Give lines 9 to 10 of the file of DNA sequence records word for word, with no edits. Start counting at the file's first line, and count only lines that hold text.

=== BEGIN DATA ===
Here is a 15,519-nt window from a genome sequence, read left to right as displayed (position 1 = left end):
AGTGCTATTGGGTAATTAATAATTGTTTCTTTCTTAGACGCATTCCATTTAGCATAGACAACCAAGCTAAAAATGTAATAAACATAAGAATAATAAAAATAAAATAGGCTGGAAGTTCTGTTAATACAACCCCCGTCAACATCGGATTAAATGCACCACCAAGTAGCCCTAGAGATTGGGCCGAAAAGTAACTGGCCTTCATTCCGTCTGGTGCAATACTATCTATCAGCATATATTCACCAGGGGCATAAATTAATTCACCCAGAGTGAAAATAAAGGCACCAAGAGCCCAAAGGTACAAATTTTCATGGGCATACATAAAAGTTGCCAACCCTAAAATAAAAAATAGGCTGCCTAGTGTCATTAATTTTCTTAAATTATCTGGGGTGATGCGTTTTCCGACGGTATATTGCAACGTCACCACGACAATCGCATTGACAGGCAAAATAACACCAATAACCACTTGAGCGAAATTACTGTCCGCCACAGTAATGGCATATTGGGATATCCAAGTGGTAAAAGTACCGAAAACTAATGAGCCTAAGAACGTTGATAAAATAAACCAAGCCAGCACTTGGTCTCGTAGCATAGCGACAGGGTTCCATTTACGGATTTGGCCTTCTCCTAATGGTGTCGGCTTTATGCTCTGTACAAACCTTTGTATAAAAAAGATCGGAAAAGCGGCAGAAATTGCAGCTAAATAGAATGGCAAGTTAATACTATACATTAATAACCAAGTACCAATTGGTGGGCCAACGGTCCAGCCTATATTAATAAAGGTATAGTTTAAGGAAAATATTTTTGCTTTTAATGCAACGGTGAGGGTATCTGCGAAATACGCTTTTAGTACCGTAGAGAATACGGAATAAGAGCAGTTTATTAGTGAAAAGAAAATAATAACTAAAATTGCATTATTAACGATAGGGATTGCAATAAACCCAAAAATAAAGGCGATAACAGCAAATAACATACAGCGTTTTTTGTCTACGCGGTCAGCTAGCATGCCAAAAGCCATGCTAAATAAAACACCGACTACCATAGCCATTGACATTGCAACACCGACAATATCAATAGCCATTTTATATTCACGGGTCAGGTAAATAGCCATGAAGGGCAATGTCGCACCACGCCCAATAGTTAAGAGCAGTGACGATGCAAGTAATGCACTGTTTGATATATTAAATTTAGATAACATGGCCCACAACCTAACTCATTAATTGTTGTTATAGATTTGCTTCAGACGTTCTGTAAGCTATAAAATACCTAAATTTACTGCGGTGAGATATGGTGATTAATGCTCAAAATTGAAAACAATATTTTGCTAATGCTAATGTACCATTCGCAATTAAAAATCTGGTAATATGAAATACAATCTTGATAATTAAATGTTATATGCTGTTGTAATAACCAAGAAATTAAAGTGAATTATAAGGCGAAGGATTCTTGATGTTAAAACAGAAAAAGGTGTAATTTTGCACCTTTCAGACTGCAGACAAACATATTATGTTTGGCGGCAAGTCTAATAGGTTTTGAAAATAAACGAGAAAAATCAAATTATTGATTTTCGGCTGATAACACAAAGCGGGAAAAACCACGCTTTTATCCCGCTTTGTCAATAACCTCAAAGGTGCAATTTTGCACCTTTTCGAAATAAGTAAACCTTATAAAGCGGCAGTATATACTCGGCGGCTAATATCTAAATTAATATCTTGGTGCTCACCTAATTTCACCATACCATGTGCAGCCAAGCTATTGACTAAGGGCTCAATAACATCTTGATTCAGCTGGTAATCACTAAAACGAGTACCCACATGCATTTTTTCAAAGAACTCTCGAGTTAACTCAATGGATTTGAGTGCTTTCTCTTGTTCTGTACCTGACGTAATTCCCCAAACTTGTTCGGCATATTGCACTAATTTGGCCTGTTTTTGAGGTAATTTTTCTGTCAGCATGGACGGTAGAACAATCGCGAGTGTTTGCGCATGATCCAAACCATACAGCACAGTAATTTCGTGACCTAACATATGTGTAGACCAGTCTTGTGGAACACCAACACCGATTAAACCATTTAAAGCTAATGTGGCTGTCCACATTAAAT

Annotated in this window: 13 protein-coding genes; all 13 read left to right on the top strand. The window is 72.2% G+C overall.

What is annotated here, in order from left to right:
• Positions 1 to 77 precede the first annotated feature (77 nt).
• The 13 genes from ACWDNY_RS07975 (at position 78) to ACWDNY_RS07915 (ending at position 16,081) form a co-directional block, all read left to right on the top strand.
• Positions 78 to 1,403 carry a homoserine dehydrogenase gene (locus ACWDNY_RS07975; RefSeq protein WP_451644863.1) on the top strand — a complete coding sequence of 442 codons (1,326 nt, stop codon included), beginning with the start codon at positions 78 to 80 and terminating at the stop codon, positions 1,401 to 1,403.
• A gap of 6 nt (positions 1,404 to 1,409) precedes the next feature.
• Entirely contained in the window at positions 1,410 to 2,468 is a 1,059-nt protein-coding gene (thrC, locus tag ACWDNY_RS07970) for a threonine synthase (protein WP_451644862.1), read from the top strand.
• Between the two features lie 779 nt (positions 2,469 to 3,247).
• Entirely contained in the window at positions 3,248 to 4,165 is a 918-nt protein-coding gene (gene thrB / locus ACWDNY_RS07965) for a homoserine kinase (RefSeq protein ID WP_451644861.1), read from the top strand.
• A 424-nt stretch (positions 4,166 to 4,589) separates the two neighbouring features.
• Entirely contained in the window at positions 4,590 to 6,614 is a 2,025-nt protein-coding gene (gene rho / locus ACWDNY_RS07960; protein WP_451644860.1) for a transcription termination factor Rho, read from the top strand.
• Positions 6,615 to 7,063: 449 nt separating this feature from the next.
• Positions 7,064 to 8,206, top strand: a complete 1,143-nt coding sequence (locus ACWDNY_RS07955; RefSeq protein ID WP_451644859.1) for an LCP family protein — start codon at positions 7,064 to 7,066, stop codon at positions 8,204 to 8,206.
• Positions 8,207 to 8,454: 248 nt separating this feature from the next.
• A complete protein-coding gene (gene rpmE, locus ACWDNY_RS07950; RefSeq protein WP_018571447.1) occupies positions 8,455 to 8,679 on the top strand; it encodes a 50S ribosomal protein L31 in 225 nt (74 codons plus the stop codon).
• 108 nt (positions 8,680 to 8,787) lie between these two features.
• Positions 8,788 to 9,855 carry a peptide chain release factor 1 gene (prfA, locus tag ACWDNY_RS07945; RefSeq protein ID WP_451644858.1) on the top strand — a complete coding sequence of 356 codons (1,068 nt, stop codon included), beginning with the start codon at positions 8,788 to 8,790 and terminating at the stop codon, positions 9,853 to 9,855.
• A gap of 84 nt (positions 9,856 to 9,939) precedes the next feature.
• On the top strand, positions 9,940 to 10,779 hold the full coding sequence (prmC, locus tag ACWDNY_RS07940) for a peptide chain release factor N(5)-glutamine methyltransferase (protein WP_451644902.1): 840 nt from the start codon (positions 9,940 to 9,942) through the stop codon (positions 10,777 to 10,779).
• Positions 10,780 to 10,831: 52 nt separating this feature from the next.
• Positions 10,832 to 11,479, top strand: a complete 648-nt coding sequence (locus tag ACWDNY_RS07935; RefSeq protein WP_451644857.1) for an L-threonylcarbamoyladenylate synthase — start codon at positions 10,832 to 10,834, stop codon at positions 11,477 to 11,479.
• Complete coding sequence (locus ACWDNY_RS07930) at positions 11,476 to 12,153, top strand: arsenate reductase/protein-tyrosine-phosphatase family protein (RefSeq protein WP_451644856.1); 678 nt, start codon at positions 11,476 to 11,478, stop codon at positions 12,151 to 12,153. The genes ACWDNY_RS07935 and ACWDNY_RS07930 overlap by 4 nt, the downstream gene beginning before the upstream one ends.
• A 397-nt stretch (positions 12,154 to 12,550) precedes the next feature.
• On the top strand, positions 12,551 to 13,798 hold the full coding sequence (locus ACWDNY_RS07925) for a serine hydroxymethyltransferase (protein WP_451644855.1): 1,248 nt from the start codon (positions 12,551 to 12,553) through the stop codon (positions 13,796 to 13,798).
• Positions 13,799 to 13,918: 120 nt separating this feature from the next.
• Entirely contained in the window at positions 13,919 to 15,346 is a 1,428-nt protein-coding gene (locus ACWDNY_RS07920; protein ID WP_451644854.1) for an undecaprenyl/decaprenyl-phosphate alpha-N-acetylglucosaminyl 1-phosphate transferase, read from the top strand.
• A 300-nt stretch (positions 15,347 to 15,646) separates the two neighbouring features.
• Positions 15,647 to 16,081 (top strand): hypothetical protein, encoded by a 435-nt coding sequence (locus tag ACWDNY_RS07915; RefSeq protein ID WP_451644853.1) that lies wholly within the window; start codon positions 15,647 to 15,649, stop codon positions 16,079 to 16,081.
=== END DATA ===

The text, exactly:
• Entirely contained in the window at positions 1,410 to 2,468 is a 1,059-nt protein-coding gene (thrC, locus tag ACWDNY_RS07970) for a threonine synthase (protein WP_451644862.1), read from the top strand.
• Between the two features lie 779 nt (positions 2,469 to 3,247).